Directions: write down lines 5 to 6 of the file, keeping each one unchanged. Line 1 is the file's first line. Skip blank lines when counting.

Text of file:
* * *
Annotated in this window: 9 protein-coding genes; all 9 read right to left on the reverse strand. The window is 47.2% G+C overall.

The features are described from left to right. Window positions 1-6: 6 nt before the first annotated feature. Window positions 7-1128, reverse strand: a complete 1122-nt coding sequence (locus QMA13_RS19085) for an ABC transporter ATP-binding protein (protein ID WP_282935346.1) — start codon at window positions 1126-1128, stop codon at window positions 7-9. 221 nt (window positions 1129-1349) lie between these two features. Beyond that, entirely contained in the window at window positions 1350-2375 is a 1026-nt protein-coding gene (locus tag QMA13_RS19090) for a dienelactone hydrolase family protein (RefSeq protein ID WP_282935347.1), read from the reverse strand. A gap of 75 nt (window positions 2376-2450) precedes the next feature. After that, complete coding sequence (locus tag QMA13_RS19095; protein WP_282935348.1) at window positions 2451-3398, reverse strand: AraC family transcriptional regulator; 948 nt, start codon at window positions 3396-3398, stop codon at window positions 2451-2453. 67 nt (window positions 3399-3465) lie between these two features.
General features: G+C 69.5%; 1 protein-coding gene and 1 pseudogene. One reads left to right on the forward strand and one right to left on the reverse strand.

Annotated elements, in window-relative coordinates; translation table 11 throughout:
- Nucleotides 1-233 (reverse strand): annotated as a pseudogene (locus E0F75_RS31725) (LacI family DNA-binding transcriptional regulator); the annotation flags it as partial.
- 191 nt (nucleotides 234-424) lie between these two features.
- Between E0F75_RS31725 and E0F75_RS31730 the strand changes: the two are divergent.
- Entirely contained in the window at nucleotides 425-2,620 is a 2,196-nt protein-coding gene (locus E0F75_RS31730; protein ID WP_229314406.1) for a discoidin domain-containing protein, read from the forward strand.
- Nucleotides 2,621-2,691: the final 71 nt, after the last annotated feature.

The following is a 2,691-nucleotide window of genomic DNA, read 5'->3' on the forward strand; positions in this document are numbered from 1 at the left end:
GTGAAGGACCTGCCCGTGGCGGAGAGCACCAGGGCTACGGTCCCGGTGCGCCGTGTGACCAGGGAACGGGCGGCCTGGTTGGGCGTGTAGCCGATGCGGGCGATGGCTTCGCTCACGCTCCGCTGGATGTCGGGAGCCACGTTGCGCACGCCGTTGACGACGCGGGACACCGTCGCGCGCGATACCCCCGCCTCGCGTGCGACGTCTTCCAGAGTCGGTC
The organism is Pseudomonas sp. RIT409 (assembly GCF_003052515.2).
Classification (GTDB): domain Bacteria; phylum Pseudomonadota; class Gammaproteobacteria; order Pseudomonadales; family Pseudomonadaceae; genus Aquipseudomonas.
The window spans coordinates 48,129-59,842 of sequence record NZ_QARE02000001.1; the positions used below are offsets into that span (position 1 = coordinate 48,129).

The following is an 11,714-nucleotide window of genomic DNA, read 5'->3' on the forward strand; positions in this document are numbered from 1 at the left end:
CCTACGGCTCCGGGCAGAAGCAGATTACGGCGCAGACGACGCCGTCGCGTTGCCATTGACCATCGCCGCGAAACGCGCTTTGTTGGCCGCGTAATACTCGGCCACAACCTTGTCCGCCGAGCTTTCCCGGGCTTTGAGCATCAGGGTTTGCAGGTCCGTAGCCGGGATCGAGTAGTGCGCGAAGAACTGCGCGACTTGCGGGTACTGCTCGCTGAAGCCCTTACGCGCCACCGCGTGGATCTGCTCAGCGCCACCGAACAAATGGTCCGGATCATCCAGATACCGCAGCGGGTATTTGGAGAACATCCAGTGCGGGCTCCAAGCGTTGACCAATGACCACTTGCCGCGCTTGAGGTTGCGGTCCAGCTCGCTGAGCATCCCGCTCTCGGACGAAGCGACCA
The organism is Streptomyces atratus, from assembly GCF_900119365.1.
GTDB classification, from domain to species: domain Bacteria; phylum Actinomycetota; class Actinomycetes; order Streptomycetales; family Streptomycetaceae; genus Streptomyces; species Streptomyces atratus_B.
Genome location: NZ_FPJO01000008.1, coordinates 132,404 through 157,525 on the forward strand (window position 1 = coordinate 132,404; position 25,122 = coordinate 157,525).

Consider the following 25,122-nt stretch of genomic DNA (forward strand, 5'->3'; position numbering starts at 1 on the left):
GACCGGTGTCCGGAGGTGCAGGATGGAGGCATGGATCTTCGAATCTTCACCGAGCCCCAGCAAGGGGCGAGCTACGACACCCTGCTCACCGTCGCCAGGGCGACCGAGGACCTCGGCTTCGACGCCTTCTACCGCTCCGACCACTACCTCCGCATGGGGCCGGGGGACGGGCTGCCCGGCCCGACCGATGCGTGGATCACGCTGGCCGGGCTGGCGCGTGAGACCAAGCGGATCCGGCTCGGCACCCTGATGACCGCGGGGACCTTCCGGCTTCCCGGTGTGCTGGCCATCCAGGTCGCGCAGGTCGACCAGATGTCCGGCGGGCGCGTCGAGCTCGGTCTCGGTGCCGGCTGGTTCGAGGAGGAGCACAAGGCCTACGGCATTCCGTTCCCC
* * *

- Nucleotides 1-233 (reverse strand): annotated as a pseudogene (locus E0F75_RS31725) (LacI family DNA-binding transcriptional regulator); the annotation flags it as partial.
- 191 nt (nucleotides 234-424) lie between these two features.